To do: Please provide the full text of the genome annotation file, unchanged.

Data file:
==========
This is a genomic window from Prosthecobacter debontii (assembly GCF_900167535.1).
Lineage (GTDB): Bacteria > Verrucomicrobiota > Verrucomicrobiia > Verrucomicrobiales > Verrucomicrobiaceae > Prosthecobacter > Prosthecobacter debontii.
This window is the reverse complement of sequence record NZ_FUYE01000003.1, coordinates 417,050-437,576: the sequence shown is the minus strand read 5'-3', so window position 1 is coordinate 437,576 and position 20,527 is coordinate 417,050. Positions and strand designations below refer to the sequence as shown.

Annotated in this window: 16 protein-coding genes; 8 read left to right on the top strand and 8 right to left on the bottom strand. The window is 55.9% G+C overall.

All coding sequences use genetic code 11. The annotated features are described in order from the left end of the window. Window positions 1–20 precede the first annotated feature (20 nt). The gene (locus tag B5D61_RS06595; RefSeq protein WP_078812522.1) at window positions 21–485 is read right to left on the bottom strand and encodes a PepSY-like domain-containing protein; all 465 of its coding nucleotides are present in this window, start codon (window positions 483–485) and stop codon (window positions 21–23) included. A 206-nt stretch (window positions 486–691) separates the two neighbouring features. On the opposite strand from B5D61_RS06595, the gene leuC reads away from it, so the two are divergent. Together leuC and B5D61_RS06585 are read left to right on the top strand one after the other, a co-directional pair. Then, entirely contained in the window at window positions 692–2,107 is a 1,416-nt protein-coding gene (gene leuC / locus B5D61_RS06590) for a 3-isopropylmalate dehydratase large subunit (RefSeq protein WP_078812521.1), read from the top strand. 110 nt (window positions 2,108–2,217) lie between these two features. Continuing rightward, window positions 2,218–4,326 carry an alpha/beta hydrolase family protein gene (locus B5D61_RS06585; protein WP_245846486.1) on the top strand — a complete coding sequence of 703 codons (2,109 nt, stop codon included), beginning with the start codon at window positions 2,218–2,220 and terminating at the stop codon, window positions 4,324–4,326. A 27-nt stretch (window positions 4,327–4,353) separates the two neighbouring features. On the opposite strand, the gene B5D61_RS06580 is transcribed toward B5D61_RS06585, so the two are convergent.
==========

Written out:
This is a genomic window from Prosthecobacter debontii (assembly GCF_900167535.1).
Lineage (GTDB): Bacteria > Verrucomicrobiota > Verrucomicrobiia > Verrucomicrobiales > Verrucomicrobiaceae > Prosthecobacter > Prosthecobacter debontii.
This window is the reverse complement of sequence record NZ_FUYE01000003.1, coordinates 417,050-437,576: the sequence shown is the minus strand read 5'-3', so window position 1 is coordinate 437,576 and position 20,527 is coordinate 417,050. Positions and strand designations below refer to the sequence as shown.

Annotated in this window: 16 protein-coding genes; 8 read left to right on the top strand and 8 right to left on the bottom strand. The window is 55.9% G+C overall.

All coding sequences use genetic code 11. The annotated features are described in order from the left end of the window. Window positions 1–20 precede the first annotated feature (20 nt). The gene (locus tag B5D61_RS06595; RefSeq protein WP_078812522.1) at window positions 21–485 is read right to left on the bottom strand and encodes a PepSY-like domain-containing protein; all 465 of its coding nucleotides are present in this window, start codon (window positions 483–485) and stop codon (window positions 21–23) included. A 206-nt stretch (window positions 486–691) separates the two neighbouring features. On the opposite strand from B5D61_RS06595, the gene leuC reads away from it, so the two are divergent. Together leuC and B5D61_RS06585 are read left to right on the top strand one after the other, a co-directional pair. Then, entirely contained in the window at window positions 692–2,107 is a 1,416-nt protein-coding gene (gene leuC / locus B5D61_RS06590) for a 3-isopropylmalate dehydratase large subunit (RefSeq protein WP_078812521.1), read from the top strand. 110 nt (window positions 2,108–2,217) lie between these two features. Continuing rightward, window positions 2,218–4,326 carry an alpha/beta hydrolase family protein gene (locus B5D61_RS06585; protein WP_245846486.1) on the top strand — a complete coding sequence of 703 codons (2,109 nt, stop codon included), beginning with the start codon at window positions 2,218–2,220 and terminating at the stop codon, window positions 4,324–4,326. A 27-nt stretch (window positions 4,327–4,353) separates the two neighbouring features. On the opposite strand, the gene B5D61_RS06580 is transcribed toward B5D61_RS06585, so the two are convergent.